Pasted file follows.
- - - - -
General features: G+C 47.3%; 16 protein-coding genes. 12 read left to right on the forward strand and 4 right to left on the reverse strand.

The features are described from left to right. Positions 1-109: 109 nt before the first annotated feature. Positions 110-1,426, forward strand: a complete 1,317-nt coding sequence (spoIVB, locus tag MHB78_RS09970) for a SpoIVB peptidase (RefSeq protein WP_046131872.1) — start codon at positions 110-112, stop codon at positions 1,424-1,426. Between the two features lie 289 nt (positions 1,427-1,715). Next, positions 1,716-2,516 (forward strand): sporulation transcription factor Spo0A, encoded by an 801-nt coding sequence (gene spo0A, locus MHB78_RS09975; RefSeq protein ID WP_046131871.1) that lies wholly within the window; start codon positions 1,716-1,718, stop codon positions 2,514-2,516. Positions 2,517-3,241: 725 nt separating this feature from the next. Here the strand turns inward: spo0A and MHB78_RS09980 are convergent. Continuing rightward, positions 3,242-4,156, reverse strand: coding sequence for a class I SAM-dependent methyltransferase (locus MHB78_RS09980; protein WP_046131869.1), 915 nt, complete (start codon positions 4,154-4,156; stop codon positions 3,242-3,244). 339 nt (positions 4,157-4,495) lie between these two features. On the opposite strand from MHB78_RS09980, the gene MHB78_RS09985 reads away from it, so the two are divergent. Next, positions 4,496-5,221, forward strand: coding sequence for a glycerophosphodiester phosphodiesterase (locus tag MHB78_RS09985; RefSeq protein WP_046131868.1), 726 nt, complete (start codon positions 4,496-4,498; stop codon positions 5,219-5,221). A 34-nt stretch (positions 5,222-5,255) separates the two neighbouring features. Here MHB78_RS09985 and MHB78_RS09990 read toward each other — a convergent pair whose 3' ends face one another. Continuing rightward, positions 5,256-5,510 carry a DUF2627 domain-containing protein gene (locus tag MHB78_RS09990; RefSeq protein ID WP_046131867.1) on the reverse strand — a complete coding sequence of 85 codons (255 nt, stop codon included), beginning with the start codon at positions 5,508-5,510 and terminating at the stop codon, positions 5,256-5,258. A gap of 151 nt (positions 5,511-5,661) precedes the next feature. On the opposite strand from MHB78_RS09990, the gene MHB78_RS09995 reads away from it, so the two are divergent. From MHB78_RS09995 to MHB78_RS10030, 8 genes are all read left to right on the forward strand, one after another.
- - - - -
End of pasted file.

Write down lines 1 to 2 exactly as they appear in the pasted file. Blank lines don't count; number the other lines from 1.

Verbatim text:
General features: G+C 47.3%; 16 protein-coding genes. 12 read left to right on the forward strand and 4 right to left on the reverse strand.

The features are described from left to right. Positions 1-109: 109 nt before the first annotated feature. Positions 110-1,426, forward strand: a complete 1,317-nt coding sequence (spoIVB, locus tag MHB78_RS09970) for a SpoIVB peptidase (RefSeq protein WP_046131872.1) — start codon at positions 110-112, stop codon at positions 1,424-1,426. Between the two features lie 289 nt (positions 1,427-1,715). Next, positions 1,716-2,516 (forward strand): sporulation transcription factor Spo0A, encoded by an 801-nt coding sequence (gene spo0A, locus MHB78_RS09975; RefSeq protein ID WP_046131871.1) that lies wholly within the window; start codon positions 1,716-1,718, stop codon positions 2,514-2,516. Positions 2,517-3,241: 725 nt separating this feature from the next. Here the strand turns inward: spo0A and MHB78_RS09980 are convergent. Continuing rightward, positions 3,242-4,156, reverse strand: coding sequence for a class I SAM-dependent methyltransferase (locus MHB78_RS09980; protein WP_046131869.1), 915 nt, complete (start codon positions 4,154-4,156; stop codon positions 3,242-3,244). 339 nt (positions 4,157-4,495) lie between these two features. On the opposite strand from MHB78_RS09980, the gene MHB78_RS09985 reads away from it, so the two are divergent. Next, positions 4,496-5,221, forward strand: coding sequence for a glycerophosphodiester phosphodiesterase (locus tag MHB78_RS09985; RefSeq protein WP_046131868.1), 726 nt, complete (start codon positions 4,496-4,498; stop codon positions 5,219-5,221). A 34-nt stretch (positions 5,222-5,255) separates the two neighbouring features. Here MHB78_RS09985 and MHB78_RS09990 read toward each other — a convergent pair whose 3' ends face one another. Continuing rightward, positions 5,256-5,510 carry a DUF2627 domain-containing protein gene (locus tag MHB78_RS09990; RefSeq protein ID WP_046131867.1) on the reverse strand — a complete coding sequence of 85 codons (255 nt, stop codon included), beginning with the start codon at positions 5,508-5,510 and terminating at the stop codon, positions 5,256-5,258. A gap of 151 nt (positions 5,511-5,661) precedes the next feature. On the opposite strand from MHB78_RS09990, the gene MHB78_RS09995 reads away from it, so the two are divergent. From MHB78_RS09995 to MHB78_RS10030, 8 genes are all read left to right on the forward strand, one after another.